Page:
Adobe’s Garage Week is similar to Squarespace’s hackathons, with similar results. There, according to Senior Experience Designer Amy Durocher, pairing developers with a UX person has resulted in both great ideas and potential patents. Less techie but equally collaborative, Adobe sponsors an annual summer whiffle ball tournament. Says Durocher, “It breaks down the ‘management chain’—everyone is a player, [which] is awesome for camaraderie …”
Adobe also opts for simplicity in promoting collaboration: food and drink. Durocher explains that most of the 550 employees eat together at the Seattle office, and “that is where a majority of the togetherness happens.” More, every Friday afternoon the company hosts a “Beer Bash” to grease the social wheels.
At Redbox, collaboration is a bit more organic. Unlike the organized activities of Adobe, Redbox relies on their office space (and free snacks and beverages) to promote communication. Andy Schultz, Manager of UX Research, describes large counters in their break rooms as a place “where people naturally stop and catch-up with each other. The space also encourages employees to pause and catch their breath for a few minutes before running off to another meeting.”
For Brad Haynes, UX Creative Director at SalesForce, collaboration is integral to a healthy process. He experiments with small teams, immersing them in products and features for sprints. As he sees it, “Small teams breed healthy relationships. The trust that is developed there goes a long way in helping to bridge the gaps between the different roles.”
This philosophy extends to Nike’s Center of Design Excellence, where “collaboration is inherently woven into our cultural way of life and an expected behavior,” according to VP of Design Operations Angela Snow. She explains:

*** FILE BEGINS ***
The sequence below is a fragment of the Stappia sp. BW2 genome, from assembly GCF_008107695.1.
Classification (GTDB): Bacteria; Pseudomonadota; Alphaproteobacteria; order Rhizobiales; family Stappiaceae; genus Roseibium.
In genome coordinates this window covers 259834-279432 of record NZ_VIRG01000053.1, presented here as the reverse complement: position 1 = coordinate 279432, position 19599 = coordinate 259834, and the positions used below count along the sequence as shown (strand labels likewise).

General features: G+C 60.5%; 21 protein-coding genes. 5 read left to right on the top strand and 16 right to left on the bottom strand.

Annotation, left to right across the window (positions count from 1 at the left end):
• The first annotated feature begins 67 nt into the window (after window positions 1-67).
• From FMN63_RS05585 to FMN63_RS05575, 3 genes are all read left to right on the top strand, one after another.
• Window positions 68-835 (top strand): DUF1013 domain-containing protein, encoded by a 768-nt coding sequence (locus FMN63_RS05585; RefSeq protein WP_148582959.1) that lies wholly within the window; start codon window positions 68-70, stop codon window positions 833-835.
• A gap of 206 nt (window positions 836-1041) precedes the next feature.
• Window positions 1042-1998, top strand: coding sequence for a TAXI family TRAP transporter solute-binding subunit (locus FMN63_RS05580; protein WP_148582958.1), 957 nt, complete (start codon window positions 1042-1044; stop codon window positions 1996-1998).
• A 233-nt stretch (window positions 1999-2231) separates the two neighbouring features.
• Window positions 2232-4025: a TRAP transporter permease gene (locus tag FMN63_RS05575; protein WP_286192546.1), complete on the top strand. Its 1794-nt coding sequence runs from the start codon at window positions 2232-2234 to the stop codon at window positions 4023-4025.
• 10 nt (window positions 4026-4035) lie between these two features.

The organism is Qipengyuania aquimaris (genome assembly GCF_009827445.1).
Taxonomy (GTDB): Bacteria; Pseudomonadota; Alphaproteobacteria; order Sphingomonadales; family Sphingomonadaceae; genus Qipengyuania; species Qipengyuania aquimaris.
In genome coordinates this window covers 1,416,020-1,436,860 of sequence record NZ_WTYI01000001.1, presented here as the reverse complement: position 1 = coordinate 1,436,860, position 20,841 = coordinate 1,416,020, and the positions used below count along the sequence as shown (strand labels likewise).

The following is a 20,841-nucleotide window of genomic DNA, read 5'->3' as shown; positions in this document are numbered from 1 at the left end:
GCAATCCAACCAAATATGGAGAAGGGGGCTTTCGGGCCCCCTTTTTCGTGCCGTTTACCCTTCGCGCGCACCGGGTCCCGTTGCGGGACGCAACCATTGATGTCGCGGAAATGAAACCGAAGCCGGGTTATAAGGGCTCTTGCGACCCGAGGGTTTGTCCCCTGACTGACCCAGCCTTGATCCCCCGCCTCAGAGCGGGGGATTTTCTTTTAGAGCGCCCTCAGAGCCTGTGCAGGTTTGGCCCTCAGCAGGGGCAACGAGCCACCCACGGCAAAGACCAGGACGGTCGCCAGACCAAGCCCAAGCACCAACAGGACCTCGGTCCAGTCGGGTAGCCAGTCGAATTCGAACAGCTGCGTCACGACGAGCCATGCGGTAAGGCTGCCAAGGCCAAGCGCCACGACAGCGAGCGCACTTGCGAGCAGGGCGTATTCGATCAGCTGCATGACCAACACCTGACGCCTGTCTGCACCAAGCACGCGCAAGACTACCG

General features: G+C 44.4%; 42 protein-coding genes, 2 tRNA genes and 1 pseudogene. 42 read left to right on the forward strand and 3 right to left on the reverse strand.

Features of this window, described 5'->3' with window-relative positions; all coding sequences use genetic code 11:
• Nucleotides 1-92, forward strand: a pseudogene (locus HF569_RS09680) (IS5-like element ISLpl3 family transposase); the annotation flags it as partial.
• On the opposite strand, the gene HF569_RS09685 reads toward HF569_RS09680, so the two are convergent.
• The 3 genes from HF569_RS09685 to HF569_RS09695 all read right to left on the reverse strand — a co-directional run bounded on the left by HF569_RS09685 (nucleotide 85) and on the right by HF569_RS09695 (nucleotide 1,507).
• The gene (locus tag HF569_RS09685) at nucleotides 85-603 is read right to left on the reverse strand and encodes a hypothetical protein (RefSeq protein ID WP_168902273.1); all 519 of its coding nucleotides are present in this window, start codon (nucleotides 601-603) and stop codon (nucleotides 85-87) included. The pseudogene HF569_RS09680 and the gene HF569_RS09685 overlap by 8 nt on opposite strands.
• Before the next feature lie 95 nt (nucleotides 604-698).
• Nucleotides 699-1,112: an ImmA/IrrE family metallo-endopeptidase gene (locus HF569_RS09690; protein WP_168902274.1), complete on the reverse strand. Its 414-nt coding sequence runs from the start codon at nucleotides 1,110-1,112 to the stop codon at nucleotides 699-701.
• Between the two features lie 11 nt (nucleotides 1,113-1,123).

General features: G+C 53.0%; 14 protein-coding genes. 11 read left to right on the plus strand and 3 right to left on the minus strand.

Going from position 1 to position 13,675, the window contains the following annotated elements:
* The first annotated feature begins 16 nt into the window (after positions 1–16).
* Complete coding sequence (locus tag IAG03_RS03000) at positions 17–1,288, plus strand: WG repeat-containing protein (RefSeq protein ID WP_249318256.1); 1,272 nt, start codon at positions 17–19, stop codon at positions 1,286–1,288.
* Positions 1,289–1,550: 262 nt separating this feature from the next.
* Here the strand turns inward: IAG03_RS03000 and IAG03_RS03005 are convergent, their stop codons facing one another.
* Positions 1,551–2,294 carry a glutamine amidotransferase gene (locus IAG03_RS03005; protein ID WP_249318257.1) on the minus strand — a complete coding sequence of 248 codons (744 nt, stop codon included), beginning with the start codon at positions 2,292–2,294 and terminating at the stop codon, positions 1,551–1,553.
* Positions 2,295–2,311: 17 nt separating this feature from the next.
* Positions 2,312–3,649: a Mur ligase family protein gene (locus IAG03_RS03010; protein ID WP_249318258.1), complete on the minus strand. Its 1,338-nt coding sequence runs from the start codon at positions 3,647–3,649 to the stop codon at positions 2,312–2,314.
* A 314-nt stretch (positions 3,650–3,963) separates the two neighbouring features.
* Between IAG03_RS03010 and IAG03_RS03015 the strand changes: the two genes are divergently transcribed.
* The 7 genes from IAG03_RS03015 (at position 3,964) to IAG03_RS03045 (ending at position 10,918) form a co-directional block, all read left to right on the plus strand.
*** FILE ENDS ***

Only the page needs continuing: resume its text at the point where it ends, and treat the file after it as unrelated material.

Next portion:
We have a Design Community Council that puts on events and maintains a constant brainstorm about how to keep Nike Design alive as a creative family. We have a cross-discipline Trend Council that comes together each week to discuss currents within the culture. We fund a studio at a local art college and make it available to our entire design community. We do gallery shows in Portland. We do skills workshops, such as a daylong session on Narrative that everyone on the team will go through. They key is cross-pollination—getting people out of their silos on a regular basis, so those moments don’t feel like a quarterly update (which we also do) or forced interaction. We like each other, we’re curious about each other—but we’re too big for the contact and collaboration to happen quite as organically as it used to, so we’ve built a sort of parallel universe where we get to hang out together.
For Nike, their parallel universe is above and beyond—yet crucial to—their day-to-day jobs. By promoting so many alternative means of cross-team pollination, Nike ensures that collaboration is inevitable.
Based on the examples provided here, collaboration hacks tend to fall into roughly three categories:
Special Events: Squarespace’s hack days and Adobe’s whiffle ball tourney break workers out of routine habits.
Social Events: Adobe’s beer bashes and Nike’s gallery shows and art studio blur the lines between work and social activities.
Designed Environment: The White House Innovation Fellows and Redbox take it back to the basics by creating environments where communication is promoted.
Whether the result of planning (whiffle ball) or a byproduct of ritual (eating and drinking), collaboration is essential for design teams. When the different arms of an organization share their respective expertise, it allows the organization to behave smarter as a whole.
Image of espresso machine courtesy Shutterstock